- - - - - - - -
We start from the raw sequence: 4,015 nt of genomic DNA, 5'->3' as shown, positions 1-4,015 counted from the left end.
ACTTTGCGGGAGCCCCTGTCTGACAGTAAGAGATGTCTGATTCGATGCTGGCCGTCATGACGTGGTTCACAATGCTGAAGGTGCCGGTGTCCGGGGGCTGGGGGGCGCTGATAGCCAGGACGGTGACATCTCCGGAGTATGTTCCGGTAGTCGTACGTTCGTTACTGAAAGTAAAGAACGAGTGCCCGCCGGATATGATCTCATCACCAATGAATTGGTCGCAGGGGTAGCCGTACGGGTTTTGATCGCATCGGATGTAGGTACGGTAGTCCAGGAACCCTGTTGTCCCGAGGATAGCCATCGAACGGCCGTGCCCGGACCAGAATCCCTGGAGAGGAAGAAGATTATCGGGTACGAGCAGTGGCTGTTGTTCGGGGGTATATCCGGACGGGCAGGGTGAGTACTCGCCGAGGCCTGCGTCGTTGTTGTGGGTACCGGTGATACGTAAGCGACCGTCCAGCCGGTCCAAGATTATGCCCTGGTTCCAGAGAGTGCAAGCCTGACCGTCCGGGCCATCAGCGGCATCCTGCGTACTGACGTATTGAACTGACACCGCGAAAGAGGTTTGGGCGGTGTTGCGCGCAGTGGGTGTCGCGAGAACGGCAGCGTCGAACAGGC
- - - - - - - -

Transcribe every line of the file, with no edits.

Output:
We start from the raw sequence: 4,015 nt of genomic DNA, 5'->3' as shown, positions 1-4,015 counted from the left end.
ACTTTGCGGGAGCCCCTGTCTGACAGTAAGAGATGTCTGATTCGATGCTGGCCGTCATGACGTGGTTCACAATGCTGAAGGTGCCGGTGTCCGGGGGCTGGGGGGCGCTGATAGCCAGGACGGTGACATCTCCGGAGTATGTTCCGGTAGTCGTACGTTCGTTACTGAAAGTAAAGAACGAGTGCCCGCCGGATATGATCTCATCACCAATGAATTGGTCGCAGGGGTAGCCGTACGGGTTTTGATCGCATCGGATGTAGGTACGGTAGTCCAGGAACCCTGTTGTCCCGAGGATAGCCATCGAACGGCCGTGCCCGGACCAGAATCCCTGGAGAGGAAGAAGATTATCGGGTACGAGCAGTGGCTGTTGTTCGGGGGTATATCCGGACGGGCAGGGTGAGTACTCGCCGAGGCCTGCGTCGTTGTTGTGGGTACCGGTGATACGTAAGCGACCGTCCAGCCGGTCCAAGATTATGCCCTGGTTCCAGAGAGTGCAAGCCTGACCGTCCGGGCCATCAGCGGCATCCTGCGTACTGACGTATTGAACTGACACCGCGAAAGAGGTTTGGGCGGTGTTGCGCGCAGTGGGTGTCGCGAGAACGGCAGCGTCGAACAGGC